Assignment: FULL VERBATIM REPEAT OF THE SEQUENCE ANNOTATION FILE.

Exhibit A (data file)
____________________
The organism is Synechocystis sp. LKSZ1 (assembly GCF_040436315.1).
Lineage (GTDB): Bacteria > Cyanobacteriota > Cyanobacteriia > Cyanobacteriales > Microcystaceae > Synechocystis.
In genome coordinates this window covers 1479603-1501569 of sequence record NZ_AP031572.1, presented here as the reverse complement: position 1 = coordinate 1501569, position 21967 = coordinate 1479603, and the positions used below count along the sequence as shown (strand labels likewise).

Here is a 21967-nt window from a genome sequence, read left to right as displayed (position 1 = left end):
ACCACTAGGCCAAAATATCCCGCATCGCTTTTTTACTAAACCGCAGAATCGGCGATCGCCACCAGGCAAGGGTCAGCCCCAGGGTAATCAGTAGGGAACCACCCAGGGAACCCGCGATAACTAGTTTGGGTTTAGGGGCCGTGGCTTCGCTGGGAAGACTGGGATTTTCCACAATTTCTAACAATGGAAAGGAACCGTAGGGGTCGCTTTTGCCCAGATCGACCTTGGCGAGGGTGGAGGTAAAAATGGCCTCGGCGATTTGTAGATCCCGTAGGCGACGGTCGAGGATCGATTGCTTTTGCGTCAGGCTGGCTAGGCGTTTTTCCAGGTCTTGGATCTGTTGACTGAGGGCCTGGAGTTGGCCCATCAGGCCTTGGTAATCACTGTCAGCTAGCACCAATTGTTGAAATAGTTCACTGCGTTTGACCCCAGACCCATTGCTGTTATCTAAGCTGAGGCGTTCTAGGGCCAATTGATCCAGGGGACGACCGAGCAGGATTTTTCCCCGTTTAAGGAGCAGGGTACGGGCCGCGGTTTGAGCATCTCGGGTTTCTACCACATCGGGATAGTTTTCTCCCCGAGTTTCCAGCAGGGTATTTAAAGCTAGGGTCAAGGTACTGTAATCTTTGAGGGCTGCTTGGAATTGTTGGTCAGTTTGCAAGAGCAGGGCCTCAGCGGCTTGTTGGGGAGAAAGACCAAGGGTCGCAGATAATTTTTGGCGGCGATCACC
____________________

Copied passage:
The organism is Synechocystis sp. LKSZ1 (assembly GCF_040436315.1).
Lineage (GTDB): Bacteria > Cyanobacteriota > Cyanobacteriia > Cyanobacteriales > Microcystaceae > Synechocystis.
In genome coordinates this window covers 1479603-1501569 of sequence record NZ_AP031572.1, presented here as the reverse complement: position 1 = coordinate 1501569, position 21967 = coordinate 1479603, and the positions used below count along the sequence as shown (strand labels likewise).

Here is a 21967-nt window from a genome sequence, read left to right as displayed (position 1 = left end):
ACCACTAGGCCAAAATATCCCGCATCGCTTTTTTACTAAACCGCAGAATCGGCGATCGCCACCAGGCAAGGGTCAGCCCCAGGGTAATCAGTAGGGAACCACCCAGGGAACCCGCGATAACTAGTTTGGGTTTAGGGGCCGTGGCTTCGCTGGGAAGACTGGGATTTTCCACAATTTCTAACAATGGAAAGGAACCGTAGGGGTCGCTTTTGCCCAGATCGACCTTGGCGAGGGTGGAGGTAAAAATGGCCTCGGCGATTTGTAGATCCCGTAGGCGACGGTCGAGGATCGATTGCTTTTGCGTCAGGCTGGCTAGGCGTTTTTCCAGGTCTTGGATCTGTTGACTGAGGGCCTGGAGTTGGCCCATCAGGCCTTGGTAATCACTGTCAGCTAGCACCAATTGTTGAAATAGTTCACTGCGTTTGACCCCAGACCCATTGCTGTTATCTAAGCTGAGGCGTTCTAGGGCCAATTGATCCAGGGGACGACCGAGCAGGATTTTTCCCCGTTTAAGGAGCAGGGTACGGGCCGCGGTTTGAGCATCTCGGGTTTCTACCACATCGGGATAGTTTTCTCCCCGAGTTTCCAGCAGGGTATTTAAAGCTAGGGTCAAGGTACTGTAATCTTTGAGGGCTGCTTGGAATTGTTGGTCAGTTTGCAAGAGCAGGGCCTCAGCGGCTTGTTGGGGAGAAAGACCAAGGGTCGCAGATAATTTTTGGCGGCGATCACC